Attorneys for Drew Peterson, charged with murder in the 2004 drowning death of ex-wife Kathleen Savio, were in court Thursday seeking help as they sift through more than 30,000 pages of investigative reports and hundreds of hours of audio recordings turned over by prosecutors.
Joel Brodsky argued six motions before Judge Stephen White, essentially asking that prosecutors be required to give more details about their theory of how Peterson killed Savio as well as “Cliff’s Notes” versions of the 9,470 investigative reports he has received.
“Are they saying my client held her underwater or knocked her unconscious or hit her over the head with a blunt object?” he said, later adding: “How did he do it? The state certainly has to prove that.”
John Connor, chief of the Will County State’s Attorney’s major crimes unit, argued that all that information was detailed in the reports given to Peterson’s lawyers.
“I’ve never seen a request like this in any homicide case I’ve participated in,” he told the judge.
White denied or continued the motions. He did tell prosecutors to give Peterson’s attorneys an estimated time that Savio was last seen alive as well as an estimated time her body was discovered in the bathtub of her Bolingbrook home.
Prosecutors also agreed to reveal whether any money or other consideration was given to Lenny Wawczak and his wife Paula Stark, former acquaintances of Peterson who Brodsky said in court Thursday wore wires and also videotaped his client.
Brodsky sought the same information about Thomas Morphey, Peterson’s stepbrother, who has said he helped Peterson remove the body of second wife Stacy from the couple’s home in 2007.
Brodsky said prosecutors have provided a list of 127 pieces of physical evidence in Savio’s death, including a Power MacIntosh 7200 computer, and a roughly equal amount of physical evidence in the disappearance of Peterson’s second wife.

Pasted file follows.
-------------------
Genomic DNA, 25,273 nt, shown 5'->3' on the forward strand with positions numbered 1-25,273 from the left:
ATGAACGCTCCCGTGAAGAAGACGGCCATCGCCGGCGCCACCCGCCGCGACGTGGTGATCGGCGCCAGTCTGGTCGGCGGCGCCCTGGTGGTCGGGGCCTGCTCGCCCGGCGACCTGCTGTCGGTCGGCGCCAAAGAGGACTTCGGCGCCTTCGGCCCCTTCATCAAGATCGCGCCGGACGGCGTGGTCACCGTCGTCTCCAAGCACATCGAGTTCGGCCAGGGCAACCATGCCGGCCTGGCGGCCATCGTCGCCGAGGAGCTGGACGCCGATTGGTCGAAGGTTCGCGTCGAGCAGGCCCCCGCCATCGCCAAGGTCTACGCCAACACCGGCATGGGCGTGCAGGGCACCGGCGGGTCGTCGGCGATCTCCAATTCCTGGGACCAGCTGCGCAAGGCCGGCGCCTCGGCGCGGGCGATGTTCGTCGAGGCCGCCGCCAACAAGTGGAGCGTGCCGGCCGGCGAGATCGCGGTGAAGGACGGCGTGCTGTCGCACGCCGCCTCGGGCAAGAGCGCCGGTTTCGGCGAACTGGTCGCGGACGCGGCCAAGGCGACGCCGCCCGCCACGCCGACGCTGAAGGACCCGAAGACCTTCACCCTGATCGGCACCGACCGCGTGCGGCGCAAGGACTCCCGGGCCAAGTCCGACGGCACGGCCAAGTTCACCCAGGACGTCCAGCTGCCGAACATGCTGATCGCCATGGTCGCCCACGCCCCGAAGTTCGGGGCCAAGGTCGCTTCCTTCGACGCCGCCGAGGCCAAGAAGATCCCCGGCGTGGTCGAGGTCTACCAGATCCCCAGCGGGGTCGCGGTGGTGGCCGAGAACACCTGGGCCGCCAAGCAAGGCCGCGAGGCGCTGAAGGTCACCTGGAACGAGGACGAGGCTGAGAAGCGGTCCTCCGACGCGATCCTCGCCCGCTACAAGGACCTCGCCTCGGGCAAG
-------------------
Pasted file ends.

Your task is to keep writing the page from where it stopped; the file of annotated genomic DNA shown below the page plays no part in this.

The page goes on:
Peterson has been named the sole suspect in Stacy’s disappearance, but has not been charged with any crime.
White agreed to enter an order forbidding the state from listening to recorded phone calls between Peterson and his attorneys, something Connor said prosecutors already abstain from.
“If the state is listening in to an attorney-client phone call, they’re in big trouble,” said White, who also said he would allow Peterson’s attorneys to bring their laptops into the Will County jail, where Peterson has been held since his May 7 arrest.
Also, attorneys for JP Morgan Chase, which has been served two subpoenas for financial records related to the case, asked that the subpoenas be quashed. White is expected to take up the issue July 10.
An attorney forwarded calls to a Chase spokeswoman, who declined comment.
In a separate court filing, Country Mutual Insurance Co., the firm that underwrote Peterson’s $500,000 home liability insurance, has asked a judge to find that it is not liable to pay for Peterson’s legal fees or any damages that arise from a wrongful death lawsuit filed against him earlier this year by Savio’s estate.